I use and old drybrush and lightly stipple indentations into the Milliput surface.  I can also make larger dents, or even cracks, with the x-acto knife.  The photo doesn't show it on this bright Milliput, but there are some nice surface irregularities that will show up layer with a wash(see below).

Step 2: Painting the Bricks
Painting the finished bricks is easy!  Now usually when I am doing this type of basing I depict grey stone or red bricks, but for this mini I want something that looks somewhat more arid as is the setting where you'll often find the Protectorate of Menoth units operating so I will be working with tan.
After a couple of hours after applying the Milliput(with a little help from hot lamps), I basecoat the brick surface with Reaper's Tusk Ivory from their HD series of paints(any light tan would do the same thing).  The wet paint above is not very visible, nor are the brick details, but we'll fix that with the next step.

After the basecoat is completely dry, I thin down(with water) some Sepia Ink from Vallejo's Game Colors line.  I generously apply this over my bricks and make sure the entire surface gets this wash.  The details in the bricks are starting to pop now...including the irregularities that we stippled in.  You could go back and drybrush on your basecoat color to highlight the raised details(or even line/block in some shading), but we'll keep it simple here.  Of course if you were simulating grey stone bricks I would suggest a light grey basecoat followed by a black wash. 

Step 3:  Sand Texture 
Well, as this is a "Half Brick" base effect we need to do something with the other half.  We're going to apply a simple dirt texture using sand.  For a thorough tutorial on this simple basing technique you can see this article(which includes a video).  However, so we can be thorough here, let's do a quick walkthrough....
After the brick "wash" has completely dried, take watered-down glue(or Mod Podge is my preference) and apply it to the other half of the mini's base. Make sure you not only cover the entire non-brick side, but that you overlap a little and apply some adhesive over the edge of the brick(as shown above).
Dip your miniature in sand, blow off any loose grit, and now you have texture on the other half of your base.

Step 4: Paint the "Dirt"
After your sand has dried you can quickly paint it up to look like dirt.
I use a simple approach of  (1)Dark Brown Basecoat (2)Dark Tan Highlight and a (3)Light Tan Highlight.  In the pic above you can see the three particular paints I used(P3 Battlefield Brown, Beast Hide and Menoth White Base)...but any substitutes would work just as well.  The highlights were simply applied used dry-brushing to bring out the texture of the sand(dirt). 

Step 5: Paint the Base Lip
Well, with all that Milliput, sand and paint, the lip of your base needs to be cleaned up to finish your model(especially as mine was primed grey as previously mentioned).  At this point you want to find a nice black(I like Reaper Pro Series Faded Black) and paint the lip or round edge of your base.  It's not shown here, but I attach my mini to a temporary stand(poster putty on top of an old paint pot) so I can get all around the base neatly.

In the end, here is the final effect...

Now the tutorial above may make this seem like a long process but to be honest it is quick, easy and painless.  I personally think its a great way to give an already painted and mounted miniature a respectful base with a little something beyond just dirt texture.  In the end you could add a little foliage or moss to the base...but I like the simple, desolate look of the base as is in most cases.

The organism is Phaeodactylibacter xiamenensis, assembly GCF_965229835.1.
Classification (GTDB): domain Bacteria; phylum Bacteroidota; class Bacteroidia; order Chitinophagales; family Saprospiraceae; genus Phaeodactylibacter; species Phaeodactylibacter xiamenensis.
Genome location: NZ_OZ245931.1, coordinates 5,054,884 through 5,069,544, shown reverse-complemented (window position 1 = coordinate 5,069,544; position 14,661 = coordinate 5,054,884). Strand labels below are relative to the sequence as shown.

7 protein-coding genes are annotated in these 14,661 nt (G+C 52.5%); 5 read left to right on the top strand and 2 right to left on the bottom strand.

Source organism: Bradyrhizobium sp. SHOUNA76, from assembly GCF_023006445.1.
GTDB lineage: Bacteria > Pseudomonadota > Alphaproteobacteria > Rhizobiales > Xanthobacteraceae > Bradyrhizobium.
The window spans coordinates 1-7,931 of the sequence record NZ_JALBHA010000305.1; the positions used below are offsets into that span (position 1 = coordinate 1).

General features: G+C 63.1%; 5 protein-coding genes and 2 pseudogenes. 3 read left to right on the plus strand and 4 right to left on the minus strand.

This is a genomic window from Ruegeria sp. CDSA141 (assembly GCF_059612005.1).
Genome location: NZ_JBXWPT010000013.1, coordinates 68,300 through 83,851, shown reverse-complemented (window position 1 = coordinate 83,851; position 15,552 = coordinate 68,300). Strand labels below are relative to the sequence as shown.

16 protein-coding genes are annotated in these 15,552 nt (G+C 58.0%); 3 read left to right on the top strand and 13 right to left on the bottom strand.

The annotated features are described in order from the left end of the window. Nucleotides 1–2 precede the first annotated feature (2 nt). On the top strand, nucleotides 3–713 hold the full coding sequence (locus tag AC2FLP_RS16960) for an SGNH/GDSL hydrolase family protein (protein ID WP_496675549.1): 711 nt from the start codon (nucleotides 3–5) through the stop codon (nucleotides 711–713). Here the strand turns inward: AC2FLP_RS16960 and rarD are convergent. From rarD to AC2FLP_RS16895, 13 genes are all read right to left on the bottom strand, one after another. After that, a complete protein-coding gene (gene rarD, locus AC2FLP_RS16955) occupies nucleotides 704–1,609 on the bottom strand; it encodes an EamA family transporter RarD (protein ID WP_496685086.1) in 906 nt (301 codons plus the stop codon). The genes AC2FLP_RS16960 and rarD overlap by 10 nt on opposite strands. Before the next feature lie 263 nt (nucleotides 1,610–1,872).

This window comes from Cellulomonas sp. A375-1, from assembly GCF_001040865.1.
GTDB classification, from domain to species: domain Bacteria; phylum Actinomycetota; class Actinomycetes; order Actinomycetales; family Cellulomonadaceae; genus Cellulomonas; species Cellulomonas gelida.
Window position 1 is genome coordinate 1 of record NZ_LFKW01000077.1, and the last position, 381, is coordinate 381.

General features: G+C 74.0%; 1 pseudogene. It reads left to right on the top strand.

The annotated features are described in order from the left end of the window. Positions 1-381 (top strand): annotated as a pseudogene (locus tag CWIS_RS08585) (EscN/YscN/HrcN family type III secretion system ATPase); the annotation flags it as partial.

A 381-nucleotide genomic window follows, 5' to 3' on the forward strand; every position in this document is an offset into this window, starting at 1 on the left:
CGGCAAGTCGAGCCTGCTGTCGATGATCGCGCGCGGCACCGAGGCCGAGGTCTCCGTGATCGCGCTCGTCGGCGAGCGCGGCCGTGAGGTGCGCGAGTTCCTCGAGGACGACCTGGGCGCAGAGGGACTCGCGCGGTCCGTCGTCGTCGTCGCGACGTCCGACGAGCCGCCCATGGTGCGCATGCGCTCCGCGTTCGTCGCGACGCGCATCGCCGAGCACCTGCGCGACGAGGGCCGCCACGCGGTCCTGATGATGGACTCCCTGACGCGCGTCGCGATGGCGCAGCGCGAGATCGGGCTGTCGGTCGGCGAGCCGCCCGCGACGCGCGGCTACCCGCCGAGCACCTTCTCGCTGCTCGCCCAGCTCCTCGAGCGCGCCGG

***Update*** Added a three part video tutorial for the effect above...
(double click on videos to enlarge them)
I hope you found this tutorial helpful and can make use of it in the future...thanks for reading/viewing!
Happy Wargaming Everybody, 

Saturday, August 20, 2011

Milliput basing explained Pt. 4

And almost done.

All that is left now is to add the water effect, and for that I need a slightly different state of mind (and I should probably do it when I'm completely sober, unlike right now :))

All bases are painted, watery areas are painted green, and they already look pretty good :)

I also decided to take care of the rims at this stage, and not wait for actual model placement. Its a lot easier to paint them neatly when there is no grass or leaves on the base. Adding gold later for front arc is a lot easier when the brown is already laid down.

Milliput basing explained Pt. 3

Time to add some tree trunks to the whole shebang. These are the same twigs used in the previous tutorial.

Actually these bases are made for the same army, so they should remain visually compatible.

Once all the glue is dry (and i mean completely wait for 10 hours at least dry) the bases can be primed. This time around I'm going with black gesso instead of just drowning the base in brown paint, since I have the milliput to think about, and I don't want to destroy all the nice patterning on it with tons of paint.

After this it will be painting time :)

Friday, August 19, 2011

Milliput basing explained Pt. 2

A very important thing when customizing the bases is to close any slots (especially on 30mm and 40mm bases from Privateer Press and similar). All those open slots mean that a lot of glue will get all over your hands/desk/everything else.

Once that is taken care of, It was time to add some ballast to the bases.

Followed by a little sprinkle of sand

One very special base got some more milliput, and it moved completely from the concept I had in mind originally (which doesn't matter since it will become way cooler than originally imagined)